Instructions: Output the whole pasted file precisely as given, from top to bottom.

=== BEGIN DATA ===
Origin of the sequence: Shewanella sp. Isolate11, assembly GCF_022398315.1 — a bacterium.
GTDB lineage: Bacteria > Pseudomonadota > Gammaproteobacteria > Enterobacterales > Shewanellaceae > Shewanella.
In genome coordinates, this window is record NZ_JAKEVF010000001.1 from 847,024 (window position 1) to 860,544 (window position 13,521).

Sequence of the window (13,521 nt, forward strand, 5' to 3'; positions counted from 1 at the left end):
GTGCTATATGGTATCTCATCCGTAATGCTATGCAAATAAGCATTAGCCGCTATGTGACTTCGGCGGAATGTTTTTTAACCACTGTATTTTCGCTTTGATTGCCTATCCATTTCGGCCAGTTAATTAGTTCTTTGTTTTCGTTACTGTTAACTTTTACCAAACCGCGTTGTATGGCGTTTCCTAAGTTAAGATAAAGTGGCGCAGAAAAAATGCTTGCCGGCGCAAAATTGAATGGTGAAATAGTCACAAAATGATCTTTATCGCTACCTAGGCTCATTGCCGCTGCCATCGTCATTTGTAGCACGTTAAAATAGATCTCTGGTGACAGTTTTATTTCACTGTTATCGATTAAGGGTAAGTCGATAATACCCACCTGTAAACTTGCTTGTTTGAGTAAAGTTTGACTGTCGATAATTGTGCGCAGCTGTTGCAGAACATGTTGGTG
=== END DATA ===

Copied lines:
Origin of the sequence: Shewanella sp. Isolate11, assembly GCF_022398315.1 — a bacterium.
GTDB lineage: Bacteria > Pseudomonadota > Gammaproteobacteria > Enterobacterales > Shewanellaceae > Shewanella.
In genome coordinates, this window is record NZ_JAKEVF010000001.1 from 847,024 (window position 1) to 860,544 (window position 13,521).

Sequence of the window (13,521 nt, forward strand, 5' to 3'; positions counted from 1 at the left end):
GTGCTATATGGTATCTCATCCGTAATGCTATGCAAATAAGCATTAGCCGCTATGTGACTTCGGCGGAATGTTTTTTAACCACTGTATTTTCGCTTTGATTGCCTATCCATTTCGGCCAGTTAATTAGTTCTTTGTTTTCGTTACTGTTAACTTTTACCAAACCGCGTTGTATGGCGTTTCCTAAGTTAAGATAAAGTGGCGCAGAAAAAATGCTTGCCGGCGCAAAATTGAATGGTGAAATAGTCACAAAATGATCTTTATCGCTACCTAGGCTCATTGCCGCTGCCATCGTCATTTGTAGCACGTTAAAATAGATCTCTGGTGACAGTTTTATTTCACTGTTATCGATTAAGGGTAAGTCGATAATACCCACCTGTAAACTTGCTTGTTTGAGTAAAGTTTGACTGTCGATAATTGTGCGCAGCTGTTGCAGAACATGTTGGTG